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Buying an iBook G4, what software?

Discussion in 'PowerPC Macs' started by NovemberMike, Jul 3, 2008.

  1. macrumors member

    I found a good deal on an old 1.2 ghz ibook (I am going to have to replace the hard drive and add more ram, but whatever). I don't particularly want to spend a ton on software, but if there is anything completely awesome I will get it. Keep in mind that it isn't the fastest machine in the world and I don't need office type stuff (I am going to go with the OpenOffice for mac).
  2. macrumors regular


    Quake 3 and Halo run well on my iBook G3 900MHz, so they should run very nice on your G4.
    Make sure to max the RAM. You will need it all.
    I recommend Tiger, as Leopard may be a little slow, but you can still go for it.
    Skype is good on the iBooks for video and voice chatting.

    Thats about all I have to add. Good luck with the new iBook!
  3. macrumors 65816

    if u max out the ram leopard should run great i run it with 768mb of ram and runs perfect with lots of apps open i had like 10 or more open photoshop flash big programs etc. on my emac and still tugged through with screen sharing too (app with leopard acess my macbook screen off my eMac) and yea take leopard if u put 1.5gb of ram in
  4. macrumors 68000


    I agree with metroid - stick with Tiger. There isn't anything in leopard that you can't do without and the extra speed boost from running tiger will really help you get more life out of the ibook.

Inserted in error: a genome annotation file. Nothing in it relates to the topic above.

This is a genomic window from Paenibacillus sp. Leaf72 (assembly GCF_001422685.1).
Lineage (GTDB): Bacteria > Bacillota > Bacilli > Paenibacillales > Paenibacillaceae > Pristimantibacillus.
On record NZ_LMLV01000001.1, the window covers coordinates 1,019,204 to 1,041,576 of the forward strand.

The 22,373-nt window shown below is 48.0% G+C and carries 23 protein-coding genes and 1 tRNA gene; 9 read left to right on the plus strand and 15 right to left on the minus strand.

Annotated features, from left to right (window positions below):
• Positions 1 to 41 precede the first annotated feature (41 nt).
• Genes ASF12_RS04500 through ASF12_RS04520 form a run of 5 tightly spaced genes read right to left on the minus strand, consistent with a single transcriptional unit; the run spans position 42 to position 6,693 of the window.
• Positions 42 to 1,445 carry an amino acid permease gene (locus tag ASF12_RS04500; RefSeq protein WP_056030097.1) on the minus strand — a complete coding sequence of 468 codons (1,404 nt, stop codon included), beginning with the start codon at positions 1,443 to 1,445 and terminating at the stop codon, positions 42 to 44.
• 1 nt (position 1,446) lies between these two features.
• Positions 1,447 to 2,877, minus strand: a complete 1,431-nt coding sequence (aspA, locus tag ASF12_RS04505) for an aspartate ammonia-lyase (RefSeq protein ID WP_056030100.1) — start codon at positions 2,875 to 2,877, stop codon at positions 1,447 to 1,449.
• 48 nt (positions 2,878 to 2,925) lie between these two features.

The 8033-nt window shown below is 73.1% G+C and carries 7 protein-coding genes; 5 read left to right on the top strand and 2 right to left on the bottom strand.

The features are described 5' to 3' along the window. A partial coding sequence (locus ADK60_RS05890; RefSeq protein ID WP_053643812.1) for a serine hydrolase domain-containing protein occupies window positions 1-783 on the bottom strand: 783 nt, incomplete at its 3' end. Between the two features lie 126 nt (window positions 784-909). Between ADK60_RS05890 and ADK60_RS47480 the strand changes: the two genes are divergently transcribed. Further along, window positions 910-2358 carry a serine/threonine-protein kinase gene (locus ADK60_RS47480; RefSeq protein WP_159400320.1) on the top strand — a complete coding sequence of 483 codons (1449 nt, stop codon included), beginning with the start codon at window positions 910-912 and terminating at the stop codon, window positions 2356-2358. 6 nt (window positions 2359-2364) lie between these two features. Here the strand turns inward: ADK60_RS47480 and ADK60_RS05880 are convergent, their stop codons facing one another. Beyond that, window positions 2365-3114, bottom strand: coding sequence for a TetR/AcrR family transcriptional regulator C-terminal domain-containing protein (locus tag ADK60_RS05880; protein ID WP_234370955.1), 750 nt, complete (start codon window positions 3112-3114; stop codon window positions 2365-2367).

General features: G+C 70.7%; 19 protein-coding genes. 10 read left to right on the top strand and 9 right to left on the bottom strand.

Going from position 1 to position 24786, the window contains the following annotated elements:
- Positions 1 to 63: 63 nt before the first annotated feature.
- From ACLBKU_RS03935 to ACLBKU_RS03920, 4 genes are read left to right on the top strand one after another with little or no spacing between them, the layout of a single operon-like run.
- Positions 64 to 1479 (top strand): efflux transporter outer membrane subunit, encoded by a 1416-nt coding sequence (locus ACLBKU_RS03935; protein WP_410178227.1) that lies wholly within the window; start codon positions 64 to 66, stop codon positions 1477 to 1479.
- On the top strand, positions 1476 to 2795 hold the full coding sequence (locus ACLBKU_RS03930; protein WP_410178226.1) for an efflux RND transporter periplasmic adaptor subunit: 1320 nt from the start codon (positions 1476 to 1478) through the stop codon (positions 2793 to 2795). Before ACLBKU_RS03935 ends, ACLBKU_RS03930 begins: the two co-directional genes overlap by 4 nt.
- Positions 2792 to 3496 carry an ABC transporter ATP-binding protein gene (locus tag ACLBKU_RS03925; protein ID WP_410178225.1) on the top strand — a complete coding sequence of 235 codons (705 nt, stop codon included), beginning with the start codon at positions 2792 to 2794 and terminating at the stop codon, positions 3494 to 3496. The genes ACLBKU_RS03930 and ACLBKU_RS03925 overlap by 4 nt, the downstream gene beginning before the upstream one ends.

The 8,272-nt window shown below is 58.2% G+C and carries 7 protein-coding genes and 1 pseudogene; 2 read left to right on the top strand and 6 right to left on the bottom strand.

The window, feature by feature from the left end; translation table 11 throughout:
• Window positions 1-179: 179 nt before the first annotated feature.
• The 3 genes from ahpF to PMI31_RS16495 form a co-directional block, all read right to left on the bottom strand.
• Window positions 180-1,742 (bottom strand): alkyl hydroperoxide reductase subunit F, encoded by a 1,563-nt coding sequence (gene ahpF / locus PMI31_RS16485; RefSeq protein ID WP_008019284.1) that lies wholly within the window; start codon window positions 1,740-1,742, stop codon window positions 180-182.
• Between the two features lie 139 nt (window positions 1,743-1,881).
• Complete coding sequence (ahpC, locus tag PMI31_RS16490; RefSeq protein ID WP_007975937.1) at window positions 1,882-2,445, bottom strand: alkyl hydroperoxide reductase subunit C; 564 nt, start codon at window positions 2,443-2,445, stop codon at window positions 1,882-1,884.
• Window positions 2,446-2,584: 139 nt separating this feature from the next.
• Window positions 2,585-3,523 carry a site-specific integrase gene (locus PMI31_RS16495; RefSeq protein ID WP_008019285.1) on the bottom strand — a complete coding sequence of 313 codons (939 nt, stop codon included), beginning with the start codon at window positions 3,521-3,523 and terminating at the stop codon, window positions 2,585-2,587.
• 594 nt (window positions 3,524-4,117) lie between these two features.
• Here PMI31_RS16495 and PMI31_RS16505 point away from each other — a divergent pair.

5. macrumors regular


    Exactly. I mean sure, the new Dock looks nice, and the Stacks are cool, but you don't need the dock, and the stacks can be used with some alternatives in Tiger, like the list mode.

    It'll give you a nicer speed, and it will also work great. Unless you need something thats Leopard only, then go with Leopard and sacrifice having the slightly slower performance. I'm using Leopard here, and Tiger on the iBook, and it's fine for me.

    Besides, that iBook can't do too much power work. It's best things to do are web surfing, iChat, iTunes, and some smaller tasks. Don't expect to run PS, DW, or even imovie or iDVD on that. Games won't run well either, unless they are on low, or they are older games, like Halo or Quake 3.

    Hope this helps, and good luck! :cool:
  6. macrumors regular

    the one leopard feature you might miss is remote desktop. if it is your only mac then i agree, tiger is fine.

    replacing the hard drive is a beach though. have fun with that.
  7. macrumors member

    For the record, I already have a desktop and a laptop that are more than powerful enough for anything I need to do. This is more of a secondary machine, something to play around with and a chance to get acquainted with Macs.

    I just received it and turned it on, and I am quite surprised at how well it runs for a machine with 256 MB of ram. I just ordered another gig of RAM and a 250gig hard drive, so it should speed up considerably. I also decided that I am going to go with Leopard, since one of the major points of this is learning the OS and Leopard is the new standard. I'm not too worried about getting to the HDD though; it doesn't require any soldering, which makes it considerably easier than most of the things I am used to.